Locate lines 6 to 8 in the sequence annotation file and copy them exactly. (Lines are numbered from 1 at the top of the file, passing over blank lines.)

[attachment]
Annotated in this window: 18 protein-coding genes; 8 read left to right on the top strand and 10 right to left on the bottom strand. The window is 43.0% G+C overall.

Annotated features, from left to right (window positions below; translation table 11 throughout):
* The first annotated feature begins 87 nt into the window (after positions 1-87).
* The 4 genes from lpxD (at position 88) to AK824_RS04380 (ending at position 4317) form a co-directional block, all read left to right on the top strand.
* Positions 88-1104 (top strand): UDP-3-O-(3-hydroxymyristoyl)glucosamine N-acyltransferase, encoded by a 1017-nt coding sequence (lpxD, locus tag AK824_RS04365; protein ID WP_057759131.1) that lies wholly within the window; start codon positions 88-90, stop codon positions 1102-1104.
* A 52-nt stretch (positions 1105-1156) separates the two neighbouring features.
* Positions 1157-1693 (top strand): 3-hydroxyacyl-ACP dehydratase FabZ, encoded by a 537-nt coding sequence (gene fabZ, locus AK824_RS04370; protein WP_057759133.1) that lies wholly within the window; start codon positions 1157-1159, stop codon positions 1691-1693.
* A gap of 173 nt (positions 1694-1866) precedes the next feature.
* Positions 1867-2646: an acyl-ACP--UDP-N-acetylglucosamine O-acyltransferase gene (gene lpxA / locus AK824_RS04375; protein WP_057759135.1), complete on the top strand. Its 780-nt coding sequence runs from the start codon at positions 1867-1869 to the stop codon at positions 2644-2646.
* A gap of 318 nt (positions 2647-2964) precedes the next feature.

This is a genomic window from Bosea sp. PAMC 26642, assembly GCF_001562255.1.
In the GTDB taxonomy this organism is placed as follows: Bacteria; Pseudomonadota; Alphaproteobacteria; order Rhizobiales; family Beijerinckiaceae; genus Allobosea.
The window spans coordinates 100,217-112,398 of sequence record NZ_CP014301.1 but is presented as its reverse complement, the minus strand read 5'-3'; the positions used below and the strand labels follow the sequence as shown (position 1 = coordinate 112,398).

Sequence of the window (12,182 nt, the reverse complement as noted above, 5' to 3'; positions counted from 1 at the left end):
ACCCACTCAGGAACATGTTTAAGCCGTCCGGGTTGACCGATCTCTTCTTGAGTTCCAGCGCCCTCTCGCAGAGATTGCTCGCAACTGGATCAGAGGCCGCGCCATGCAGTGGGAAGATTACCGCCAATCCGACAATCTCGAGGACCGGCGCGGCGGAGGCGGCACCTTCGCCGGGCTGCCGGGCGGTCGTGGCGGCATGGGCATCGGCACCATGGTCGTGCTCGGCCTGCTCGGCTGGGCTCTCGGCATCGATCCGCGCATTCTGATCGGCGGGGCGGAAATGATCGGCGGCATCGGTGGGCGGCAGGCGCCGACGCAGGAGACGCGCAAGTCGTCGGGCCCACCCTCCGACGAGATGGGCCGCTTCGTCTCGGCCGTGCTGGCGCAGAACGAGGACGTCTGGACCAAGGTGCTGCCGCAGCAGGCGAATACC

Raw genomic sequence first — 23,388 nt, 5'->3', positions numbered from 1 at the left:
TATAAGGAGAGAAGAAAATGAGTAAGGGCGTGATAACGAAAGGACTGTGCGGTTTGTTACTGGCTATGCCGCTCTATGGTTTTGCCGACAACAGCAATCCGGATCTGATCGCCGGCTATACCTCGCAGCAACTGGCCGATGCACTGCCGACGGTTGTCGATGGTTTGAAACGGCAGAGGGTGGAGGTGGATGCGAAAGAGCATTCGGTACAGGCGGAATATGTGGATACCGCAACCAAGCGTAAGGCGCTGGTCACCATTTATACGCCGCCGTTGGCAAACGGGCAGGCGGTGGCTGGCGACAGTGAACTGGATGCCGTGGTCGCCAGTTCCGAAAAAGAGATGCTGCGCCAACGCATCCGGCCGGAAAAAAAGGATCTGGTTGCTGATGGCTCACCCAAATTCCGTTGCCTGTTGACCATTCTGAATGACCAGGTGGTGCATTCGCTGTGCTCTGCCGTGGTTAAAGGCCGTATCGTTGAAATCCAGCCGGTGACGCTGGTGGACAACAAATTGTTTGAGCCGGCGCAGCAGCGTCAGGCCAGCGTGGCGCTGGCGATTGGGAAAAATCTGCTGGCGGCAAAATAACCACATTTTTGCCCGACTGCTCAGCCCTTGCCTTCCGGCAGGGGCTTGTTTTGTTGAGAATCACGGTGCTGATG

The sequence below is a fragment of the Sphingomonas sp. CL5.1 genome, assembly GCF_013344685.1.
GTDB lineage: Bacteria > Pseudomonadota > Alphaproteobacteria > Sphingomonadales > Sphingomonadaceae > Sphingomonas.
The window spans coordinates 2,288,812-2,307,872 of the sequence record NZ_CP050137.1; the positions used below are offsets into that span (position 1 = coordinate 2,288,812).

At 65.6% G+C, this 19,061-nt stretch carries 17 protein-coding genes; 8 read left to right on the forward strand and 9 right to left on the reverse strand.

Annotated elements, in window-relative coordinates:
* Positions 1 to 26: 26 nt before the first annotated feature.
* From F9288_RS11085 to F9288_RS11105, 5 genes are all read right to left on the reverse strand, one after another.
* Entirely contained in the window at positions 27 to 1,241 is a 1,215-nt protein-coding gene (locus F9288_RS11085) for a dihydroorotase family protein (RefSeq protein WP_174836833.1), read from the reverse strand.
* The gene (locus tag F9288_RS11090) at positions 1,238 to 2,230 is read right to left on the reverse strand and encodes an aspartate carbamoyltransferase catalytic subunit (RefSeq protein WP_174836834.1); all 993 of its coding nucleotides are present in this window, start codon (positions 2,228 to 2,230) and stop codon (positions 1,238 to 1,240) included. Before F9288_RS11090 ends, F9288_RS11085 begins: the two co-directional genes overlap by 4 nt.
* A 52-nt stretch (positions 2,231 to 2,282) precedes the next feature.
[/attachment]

* A 52-nt stretch (positions 1105-1156) separates the two neighbouring features.
* Positions 1157-1693 (top strand): 3-hydroxyacyl-ACP dehydratase FabZ, encoded by a 537-nt coding sequence (gene fabZ, locus AK824_RS04370; protein WP_057759133.1) that lies wholly within the window; start codon positions 1157-1159, stop codon positions 1691-1693.
* A gap of 173 nt (positions 1694-1866) precedes the next feature.